She may be new in her role as manager of the Richmond Hill Community Food Bank, but Lee Reynolds is a longtime supporter and activist in local food drives and food security in general.
Reynolds took on the formal job of manager in June 2017, when previous manager Brenda Ewart retired after 26 years at the helm of the non-profit organization.
As the mother of three daughters, the Richmond Hill resident participated in school food drives when her girls were in elementary school.
“I volunteered in several local school programs such as Reading Recovery, the school milk program and food drives. Then when my children moved on to secondary school, I assisted the Richmond Hill food bank on sorting days,” recalled Reynolds. “That lead me to want to give a larger commitment and I applied to be a regular volunteer in the spring of 2010.”
As a volunteer, fulfilling weekly shifts at the 55 Newkirk Road facility, she found she was able to use many of the skills she earned in various career roles in sales and marketing and as a regional manager for several large national organizations.
When Ewart’s decision to retire was brought to the board of directors, and the food bank manager position was formally posted, Reynolds decided to apply.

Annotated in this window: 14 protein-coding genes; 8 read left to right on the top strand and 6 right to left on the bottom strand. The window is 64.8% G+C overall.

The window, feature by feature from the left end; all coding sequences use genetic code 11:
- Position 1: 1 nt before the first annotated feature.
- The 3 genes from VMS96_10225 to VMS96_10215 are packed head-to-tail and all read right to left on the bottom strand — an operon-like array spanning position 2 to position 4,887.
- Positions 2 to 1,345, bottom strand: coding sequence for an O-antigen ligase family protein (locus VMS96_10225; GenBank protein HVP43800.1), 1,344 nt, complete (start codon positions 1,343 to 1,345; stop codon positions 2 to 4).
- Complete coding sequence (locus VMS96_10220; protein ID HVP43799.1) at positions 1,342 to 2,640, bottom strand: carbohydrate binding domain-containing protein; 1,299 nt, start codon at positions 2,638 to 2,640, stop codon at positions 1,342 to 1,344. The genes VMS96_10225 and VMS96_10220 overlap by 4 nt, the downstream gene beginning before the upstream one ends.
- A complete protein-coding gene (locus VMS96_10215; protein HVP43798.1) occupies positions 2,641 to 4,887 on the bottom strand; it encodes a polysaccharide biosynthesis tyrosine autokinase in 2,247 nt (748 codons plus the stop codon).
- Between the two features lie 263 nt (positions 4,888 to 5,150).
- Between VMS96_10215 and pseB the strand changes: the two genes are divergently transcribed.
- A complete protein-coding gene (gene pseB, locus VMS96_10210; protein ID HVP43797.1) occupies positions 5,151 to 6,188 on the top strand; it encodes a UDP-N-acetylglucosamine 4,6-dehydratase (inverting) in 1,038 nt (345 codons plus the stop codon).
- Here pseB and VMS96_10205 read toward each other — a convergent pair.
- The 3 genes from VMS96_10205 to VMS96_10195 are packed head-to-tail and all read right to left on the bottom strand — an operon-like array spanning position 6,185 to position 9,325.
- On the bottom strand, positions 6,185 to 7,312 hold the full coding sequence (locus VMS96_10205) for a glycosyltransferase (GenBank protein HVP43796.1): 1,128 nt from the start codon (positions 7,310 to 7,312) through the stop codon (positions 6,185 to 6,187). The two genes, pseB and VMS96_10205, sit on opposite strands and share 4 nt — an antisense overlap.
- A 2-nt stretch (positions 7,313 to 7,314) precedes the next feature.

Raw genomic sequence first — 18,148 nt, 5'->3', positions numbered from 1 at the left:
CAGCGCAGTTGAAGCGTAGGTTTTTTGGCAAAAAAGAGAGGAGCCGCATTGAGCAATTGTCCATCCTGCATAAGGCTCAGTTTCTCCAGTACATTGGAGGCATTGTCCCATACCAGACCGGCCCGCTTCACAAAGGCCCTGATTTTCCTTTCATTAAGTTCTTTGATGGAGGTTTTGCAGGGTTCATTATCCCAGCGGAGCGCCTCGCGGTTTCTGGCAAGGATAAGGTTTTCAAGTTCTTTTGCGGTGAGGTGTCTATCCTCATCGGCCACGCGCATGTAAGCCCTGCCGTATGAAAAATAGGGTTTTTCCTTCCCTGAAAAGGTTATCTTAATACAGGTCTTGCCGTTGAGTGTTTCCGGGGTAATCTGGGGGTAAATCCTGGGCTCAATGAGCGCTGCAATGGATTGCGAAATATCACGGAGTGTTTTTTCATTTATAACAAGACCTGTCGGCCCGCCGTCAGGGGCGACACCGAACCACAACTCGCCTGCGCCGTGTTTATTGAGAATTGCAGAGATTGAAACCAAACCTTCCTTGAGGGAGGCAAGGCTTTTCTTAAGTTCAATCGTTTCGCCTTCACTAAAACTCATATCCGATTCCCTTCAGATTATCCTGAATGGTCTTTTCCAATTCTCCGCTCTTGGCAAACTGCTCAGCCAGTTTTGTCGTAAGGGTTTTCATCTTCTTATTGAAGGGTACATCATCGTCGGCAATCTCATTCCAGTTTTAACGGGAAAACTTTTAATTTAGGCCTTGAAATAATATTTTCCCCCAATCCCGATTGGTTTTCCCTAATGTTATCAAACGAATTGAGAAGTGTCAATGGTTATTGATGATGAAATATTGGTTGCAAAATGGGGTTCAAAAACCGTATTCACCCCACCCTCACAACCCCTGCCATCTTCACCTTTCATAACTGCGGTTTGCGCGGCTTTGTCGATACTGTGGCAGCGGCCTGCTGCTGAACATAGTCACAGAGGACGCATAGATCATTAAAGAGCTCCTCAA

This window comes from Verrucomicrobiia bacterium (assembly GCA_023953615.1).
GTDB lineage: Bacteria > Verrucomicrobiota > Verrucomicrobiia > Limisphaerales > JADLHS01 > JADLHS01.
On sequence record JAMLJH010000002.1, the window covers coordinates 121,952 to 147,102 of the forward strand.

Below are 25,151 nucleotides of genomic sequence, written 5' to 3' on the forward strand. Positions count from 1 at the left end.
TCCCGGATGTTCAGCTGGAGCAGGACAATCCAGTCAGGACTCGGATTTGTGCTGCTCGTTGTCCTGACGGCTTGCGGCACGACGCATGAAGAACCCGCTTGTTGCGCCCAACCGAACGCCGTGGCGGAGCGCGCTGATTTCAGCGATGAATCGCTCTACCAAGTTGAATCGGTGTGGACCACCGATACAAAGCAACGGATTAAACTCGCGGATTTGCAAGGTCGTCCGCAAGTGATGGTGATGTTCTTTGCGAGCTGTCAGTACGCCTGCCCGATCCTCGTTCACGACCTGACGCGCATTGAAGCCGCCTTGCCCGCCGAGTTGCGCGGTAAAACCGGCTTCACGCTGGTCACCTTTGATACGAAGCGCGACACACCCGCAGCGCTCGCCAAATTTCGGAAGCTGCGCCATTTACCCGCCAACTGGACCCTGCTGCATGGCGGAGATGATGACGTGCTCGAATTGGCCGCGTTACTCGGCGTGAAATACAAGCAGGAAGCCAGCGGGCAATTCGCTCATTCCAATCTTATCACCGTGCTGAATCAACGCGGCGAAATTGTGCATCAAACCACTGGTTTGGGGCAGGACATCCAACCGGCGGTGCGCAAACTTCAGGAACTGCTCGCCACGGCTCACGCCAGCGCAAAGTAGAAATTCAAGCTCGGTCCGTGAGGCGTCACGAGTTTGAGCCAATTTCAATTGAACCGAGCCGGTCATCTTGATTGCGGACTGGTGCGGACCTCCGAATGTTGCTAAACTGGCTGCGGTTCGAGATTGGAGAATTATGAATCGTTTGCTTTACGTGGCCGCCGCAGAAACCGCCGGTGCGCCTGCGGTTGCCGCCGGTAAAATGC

“I felt my knowledge, skills and abilities in sales, marketing and customer relations — coupled with my eight years of experience volunteering weekly at the food bank — would make me a good fit to continue building on the foundation and good work of our previous manager,” explained Reynolds.
The food bank is open every weekday morning, and on a daily basis she fields telephone and email questions and offers of help, co-ordinates the volunteer schedule, ensures the warehouse is safe and organized, and that the clients are served in a respectful way with empathy and dignity.
She has high praise for the dedicated volunteers, and pointedly says “they are so important — we couldn’t do it without them”.
She says she’s yet to meet any “unanticipated challenges,” but points to the daily challenge and worry of having enough food on the shelves to serve the growing number of families and individuals in Richmond Hill who cope with hunger — approximately 1,000 mouths to feed each month.
“My greatest challenge to date is ensuring I have enough food on hand to serve the ever increasing number of clients. It really is unfortunate that so many people find themselves in need within our community.”
But the other side of the coin is the generosity she witnesses on the part of businesses, schools and churches, and the gratitude of the clients who receive three to four days worth of food.
“Knowing our volunteers are making a difference in the community and watching people leave the food bank receiving the help they need, is what makes the job most rewarding."